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Jeffrey Simpson: a serious talk about crime Add to ...

"There’s a difference between being serious about crime and playing political games with it. And what we have, sadly, is the politics of sloganeering about crime, rather than serious measures," writes Jeffrey Simpson, The Globe and Mail's national affairs columnist, in Wednesday's column.

Mr. Simpson took reader questions about crime, prison and politics at 2 p.m. ET Wednesday. A transcript follows, or scroll to the bottom and read the discussion in its original format.

1:59 [Guy Nicholson]: Hi, I'm Guy Nicholson, an editor with The Globe and Mail's opinions section. We're here today with Jeffrey Simpson to discuss crime, prisons and politics, including his latest column on that subject.

Please start submitting your questions now - we may not get to them all, but will try to answer as many as possible. As we wait for readers to chime in, I'll start with a question for our columnist.

Jeffrey, you say in today's column that the government's "tough on crime" bills will increase Canada's prison population, at considerable cost, without making the country safer. If it's clear that crime is decreasing, why does "tough on crime" rhetoric appear to resonate with so many Canadians?

2:01 [Guest] With these drug laws, there is nothing to address the problem of the market. I can't see that any increase in penalties will do anything to remove the incentive for drug dealing. I note that many Southeast Asian countries, with very harsh penalties for drug crimes (death penalty) are experiencing the highest rates of increase in drug use, including Singapore.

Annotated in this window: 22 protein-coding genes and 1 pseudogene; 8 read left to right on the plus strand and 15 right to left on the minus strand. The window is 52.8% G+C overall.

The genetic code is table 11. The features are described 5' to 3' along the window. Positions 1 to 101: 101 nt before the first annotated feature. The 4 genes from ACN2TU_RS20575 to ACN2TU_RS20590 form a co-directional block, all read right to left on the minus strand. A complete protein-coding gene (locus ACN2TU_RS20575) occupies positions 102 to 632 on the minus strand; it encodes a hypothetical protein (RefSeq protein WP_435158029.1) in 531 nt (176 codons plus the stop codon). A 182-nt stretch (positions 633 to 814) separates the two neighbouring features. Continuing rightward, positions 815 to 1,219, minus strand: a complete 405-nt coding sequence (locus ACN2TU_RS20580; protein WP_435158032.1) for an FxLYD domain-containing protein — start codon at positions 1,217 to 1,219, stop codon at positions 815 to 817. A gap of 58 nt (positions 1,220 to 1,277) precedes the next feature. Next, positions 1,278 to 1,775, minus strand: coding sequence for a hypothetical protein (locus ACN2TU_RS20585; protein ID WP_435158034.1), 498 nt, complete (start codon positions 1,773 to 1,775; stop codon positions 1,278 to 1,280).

2:01 [Charlie] Yes, I would like to know why the Conservatives are trying to put forth that Bill S-10 will make us safer, when, in fact, it will do the opposite. What I mean is, it will cost us billions?, to what end? Will drug use be deterred? No.

2:02 [Jeffrey Simpson] Guy - for at least three reasons. First, there are pockets of our country where crime is a serious, almost endemic problem. Go to the north end of Winnipeg, parts of east-end Montreal, parts of northwest Toronto, and there are many crimes. So let's not forget that there are pockets of serious crime.

Second, the media is very culpable in creating the impression that crime is more prevalent than it is. People who do television news, with their emphasis on the dramatic and the visual, are drawn irresistibly to crime stories. Even the CBc, which ought to know better, cannot help itself in reporting crime. And newspapers, or elements within them, feast on crime and are given huge spreads to write about this or that criminal event. Third, punishment seems so much more certain to people than prevention that it is politically easy to sell. Simple, simplistic answers to complex problems is apparent everywhere in politics, case in point being crime, so that slogans and fear-mongering replace rational discussion.

2:05 [Charlie] I think people are being misled to beleive that harsher penalties will lessen drug use. But look at Portugal. They decriminalized and their crime rate dropped.

2:07 [Jeffrey Simpson] Charlie: You'll have to ask the Conservatives. The justice department advised against it; the U.S. experience advises against it; a parade of experts in the field of criminology, courts and corrections advised against it. They are proceeding. Ask them, and let me know if you get back a slogan or an answer, the two being quite different in life, if not in politics.

2:09 [Guy Nicholson] This week, on our website, a Globe reader posted: "Whether the crime rate is going up or down is irrelevant to the concept of justice." A question for Jeffrey and/or readers: Is any merit to that argument?

2:10 [Charlie] Bill S-10, which is being purported to target organized crime, will only serve to incarcerate more users at a undisclosed cost. Following the USA's failed War on Drugs is not the way to go.

2:10 [Peter] While you're right crime rates are down, relative to what? Rates of crime are down somewhat, a worldwide drop staring in the 1990s due to demographics, likely, but are still way up from the crime rates of the 1960's--there is much more violent crime in Canada then 30-40-50 years ago. So, the "hug-a-thug" approach having failed, is it not time that people face societal responsibility when they breach society's rules and mores?

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